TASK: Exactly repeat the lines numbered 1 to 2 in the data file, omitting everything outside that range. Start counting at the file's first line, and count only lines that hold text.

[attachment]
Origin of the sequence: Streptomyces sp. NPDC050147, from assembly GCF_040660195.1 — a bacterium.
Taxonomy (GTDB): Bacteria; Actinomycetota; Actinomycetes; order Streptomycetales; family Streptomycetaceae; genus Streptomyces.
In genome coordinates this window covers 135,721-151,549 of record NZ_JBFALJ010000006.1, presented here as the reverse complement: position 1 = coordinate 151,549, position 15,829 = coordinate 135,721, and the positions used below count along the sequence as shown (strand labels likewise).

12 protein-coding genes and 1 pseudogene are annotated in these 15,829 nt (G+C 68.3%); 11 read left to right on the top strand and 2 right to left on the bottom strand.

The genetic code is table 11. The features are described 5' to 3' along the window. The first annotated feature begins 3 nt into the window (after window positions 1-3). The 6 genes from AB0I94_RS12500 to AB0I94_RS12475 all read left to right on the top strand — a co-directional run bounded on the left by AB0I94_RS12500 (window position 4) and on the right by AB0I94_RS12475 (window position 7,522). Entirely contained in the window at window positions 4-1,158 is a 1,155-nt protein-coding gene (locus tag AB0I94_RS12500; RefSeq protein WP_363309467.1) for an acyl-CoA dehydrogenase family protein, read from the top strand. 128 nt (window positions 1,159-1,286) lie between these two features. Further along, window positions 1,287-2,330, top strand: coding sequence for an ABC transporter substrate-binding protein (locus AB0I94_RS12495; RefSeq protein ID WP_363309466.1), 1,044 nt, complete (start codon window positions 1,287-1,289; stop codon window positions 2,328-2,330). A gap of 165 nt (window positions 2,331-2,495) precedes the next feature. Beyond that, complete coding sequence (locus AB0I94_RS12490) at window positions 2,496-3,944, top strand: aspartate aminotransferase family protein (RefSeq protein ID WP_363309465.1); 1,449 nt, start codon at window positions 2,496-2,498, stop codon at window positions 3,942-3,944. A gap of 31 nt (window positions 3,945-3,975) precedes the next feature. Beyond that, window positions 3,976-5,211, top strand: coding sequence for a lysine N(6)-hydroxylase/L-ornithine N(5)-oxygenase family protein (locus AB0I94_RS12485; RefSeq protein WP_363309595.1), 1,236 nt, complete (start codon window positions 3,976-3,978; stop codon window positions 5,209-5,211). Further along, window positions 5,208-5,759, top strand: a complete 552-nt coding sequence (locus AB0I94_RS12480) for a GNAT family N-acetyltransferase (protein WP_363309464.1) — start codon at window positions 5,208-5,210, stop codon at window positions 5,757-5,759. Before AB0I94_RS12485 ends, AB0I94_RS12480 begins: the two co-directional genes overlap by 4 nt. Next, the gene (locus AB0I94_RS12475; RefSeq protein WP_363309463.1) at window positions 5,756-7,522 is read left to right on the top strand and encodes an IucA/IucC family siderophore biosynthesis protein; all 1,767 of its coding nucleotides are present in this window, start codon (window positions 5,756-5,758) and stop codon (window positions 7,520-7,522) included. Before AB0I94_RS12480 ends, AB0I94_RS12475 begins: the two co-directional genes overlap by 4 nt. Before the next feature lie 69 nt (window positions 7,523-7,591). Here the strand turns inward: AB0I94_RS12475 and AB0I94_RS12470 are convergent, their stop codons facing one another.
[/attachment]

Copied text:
Origin of the sequence: Streptomyces sp. NPDC050147, from assembly GCF_040660195.1 — a bacterium.
Taxonomy (GTDB): Bacteria; Actinomycetota; Actinomycetes; order Streptomycetales; family Streptomycetaceae; genus Streptomyces.